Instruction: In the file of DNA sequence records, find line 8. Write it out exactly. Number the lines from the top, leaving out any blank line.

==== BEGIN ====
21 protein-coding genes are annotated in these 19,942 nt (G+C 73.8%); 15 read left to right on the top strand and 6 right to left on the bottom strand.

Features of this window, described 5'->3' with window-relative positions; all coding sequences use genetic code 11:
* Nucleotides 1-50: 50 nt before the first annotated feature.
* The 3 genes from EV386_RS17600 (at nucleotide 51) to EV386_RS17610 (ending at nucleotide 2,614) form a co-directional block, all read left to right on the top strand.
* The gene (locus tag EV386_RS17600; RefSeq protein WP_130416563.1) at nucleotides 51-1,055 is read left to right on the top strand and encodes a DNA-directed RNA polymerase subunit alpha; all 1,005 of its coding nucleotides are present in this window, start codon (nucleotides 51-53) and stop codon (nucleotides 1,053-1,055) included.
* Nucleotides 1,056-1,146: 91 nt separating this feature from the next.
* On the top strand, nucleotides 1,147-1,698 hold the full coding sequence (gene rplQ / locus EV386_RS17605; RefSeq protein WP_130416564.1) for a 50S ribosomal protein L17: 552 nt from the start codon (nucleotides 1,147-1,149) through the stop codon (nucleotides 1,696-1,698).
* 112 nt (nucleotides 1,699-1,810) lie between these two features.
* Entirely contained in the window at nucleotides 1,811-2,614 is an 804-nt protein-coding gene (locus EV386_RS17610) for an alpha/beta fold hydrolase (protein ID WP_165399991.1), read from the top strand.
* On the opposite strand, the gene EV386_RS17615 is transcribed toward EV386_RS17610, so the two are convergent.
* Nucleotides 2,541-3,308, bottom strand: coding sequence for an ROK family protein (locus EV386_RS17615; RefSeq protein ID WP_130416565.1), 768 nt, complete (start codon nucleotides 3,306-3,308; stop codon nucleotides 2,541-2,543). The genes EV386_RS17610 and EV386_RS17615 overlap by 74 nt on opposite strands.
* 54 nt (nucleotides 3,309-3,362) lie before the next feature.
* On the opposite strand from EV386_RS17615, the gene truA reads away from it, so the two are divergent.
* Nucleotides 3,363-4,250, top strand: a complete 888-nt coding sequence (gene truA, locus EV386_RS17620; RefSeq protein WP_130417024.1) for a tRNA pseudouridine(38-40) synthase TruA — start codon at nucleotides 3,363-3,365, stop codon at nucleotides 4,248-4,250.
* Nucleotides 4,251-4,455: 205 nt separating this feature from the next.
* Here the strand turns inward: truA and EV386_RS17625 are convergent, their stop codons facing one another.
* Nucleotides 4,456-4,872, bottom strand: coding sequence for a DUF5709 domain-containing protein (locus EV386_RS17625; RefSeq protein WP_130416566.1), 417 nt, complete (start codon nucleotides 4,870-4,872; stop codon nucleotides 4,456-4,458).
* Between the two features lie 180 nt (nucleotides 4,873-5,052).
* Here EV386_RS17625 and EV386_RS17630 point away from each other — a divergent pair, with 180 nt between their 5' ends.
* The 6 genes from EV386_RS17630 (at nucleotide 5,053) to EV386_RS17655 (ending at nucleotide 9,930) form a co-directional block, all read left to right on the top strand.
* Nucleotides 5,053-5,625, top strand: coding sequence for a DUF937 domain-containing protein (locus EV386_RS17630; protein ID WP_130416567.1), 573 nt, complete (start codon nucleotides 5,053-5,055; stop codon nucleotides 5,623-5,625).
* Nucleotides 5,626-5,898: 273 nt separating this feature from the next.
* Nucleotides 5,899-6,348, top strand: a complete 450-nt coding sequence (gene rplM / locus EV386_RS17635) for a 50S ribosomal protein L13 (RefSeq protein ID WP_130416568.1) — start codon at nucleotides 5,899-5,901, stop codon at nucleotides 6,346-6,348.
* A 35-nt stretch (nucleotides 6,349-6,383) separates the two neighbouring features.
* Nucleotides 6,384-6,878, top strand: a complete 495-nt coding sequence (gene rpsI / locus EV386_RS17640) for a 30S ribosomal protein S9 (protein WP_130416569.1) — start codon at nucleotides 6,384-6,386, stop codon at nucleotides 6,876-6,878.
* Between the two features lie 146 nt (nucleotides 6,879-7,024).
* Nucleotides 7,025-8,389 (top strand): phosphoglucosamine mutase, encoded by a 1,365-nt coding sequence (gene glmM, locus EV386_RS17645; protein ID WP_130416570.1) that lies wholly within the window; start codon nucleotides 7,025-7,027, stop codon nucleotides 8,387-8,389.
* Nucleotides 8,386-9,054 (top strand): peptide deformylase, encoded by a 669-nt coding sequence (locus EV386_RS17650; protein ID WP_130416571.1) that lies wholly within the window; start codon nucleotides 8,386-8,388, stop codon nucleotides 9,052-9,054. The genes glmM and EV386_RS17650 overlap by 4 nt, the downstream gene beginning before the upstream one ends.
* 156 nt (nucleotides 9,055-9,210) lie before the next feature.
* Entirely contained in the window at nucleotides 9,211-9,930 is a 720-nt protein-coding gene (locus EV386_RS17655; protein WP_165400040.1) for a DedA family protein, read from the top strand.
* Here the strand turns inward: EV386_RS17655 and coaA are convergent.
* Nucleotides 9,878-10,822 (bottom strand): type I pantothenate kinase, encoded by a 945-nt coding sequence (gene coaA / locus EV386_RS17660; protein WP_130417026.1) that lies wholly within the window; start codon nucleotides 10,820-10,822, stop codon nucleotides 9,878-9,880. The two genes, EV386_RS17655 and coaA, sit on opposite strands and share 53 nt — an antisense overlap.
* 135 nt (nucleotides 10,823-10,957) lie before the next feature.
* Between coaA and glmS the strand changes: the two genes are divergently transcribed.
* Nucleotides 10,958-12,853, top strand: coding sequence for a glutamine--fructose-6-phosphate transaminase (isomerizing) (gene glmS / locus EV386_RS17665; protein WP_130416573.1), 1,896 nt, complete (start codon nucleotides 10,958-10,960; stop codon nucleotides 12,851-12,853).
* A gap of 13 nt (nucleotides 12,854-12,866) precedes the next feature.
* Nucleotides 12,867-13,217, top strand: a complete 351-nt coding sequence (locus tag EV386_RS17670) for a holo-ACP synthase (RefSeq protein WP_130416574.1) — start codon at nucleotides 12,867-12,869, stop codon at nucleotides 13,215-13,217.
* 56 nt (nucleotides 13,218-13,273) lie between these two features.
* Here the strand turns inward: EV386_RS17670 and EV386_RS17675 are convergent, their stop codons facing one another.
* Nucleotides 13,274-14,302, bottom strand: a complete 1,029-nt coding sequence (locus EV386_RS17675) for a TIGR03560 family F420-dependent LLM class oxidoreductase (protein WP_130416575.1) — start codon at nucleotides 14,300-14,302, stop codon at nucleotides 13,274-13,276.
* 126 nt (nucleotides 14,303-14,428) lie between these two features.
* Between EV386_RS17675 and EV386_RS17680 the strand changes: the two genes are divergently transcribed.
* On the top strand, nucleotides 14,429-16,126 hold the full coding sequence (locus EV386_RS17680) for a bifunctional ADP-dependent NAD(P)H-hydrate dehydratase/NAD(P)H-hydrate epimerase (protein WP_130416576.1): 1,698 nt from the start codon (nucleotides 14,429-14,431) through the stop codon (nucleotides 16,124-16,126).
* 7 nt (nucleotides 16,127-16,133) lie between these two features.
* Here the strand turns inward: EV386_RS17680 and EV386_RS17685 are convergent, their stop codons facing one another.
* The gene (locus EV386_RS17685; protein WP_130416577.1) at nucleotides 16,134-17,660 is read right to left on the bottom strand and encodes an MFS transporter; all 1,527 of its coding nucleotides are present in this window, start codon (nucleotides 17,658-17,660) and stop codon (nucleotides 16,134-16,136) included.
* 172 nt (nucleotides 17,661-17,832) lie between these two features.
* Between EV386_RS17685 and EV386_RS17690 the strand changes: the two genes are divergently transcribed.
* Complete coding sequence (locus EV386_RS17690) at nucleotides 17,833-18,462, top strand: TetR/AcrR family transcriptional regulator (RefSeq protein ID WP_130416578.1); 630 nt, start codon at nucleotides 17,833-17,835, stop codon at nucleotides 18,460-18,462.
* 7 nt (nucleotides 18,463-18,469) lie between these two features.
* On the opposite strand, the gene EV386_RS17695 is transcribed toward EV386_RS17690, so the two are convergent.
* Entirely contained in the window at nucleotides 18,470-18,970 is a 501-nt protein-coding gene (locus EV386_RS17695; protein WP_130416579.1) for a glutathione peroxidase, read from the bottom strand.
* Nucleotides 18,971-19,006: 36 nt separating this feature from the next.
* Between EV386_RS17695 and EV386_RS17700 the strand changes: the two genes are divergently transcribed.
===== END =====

* 112 nt (nucleotides 1,699-1,810) lie between these two features.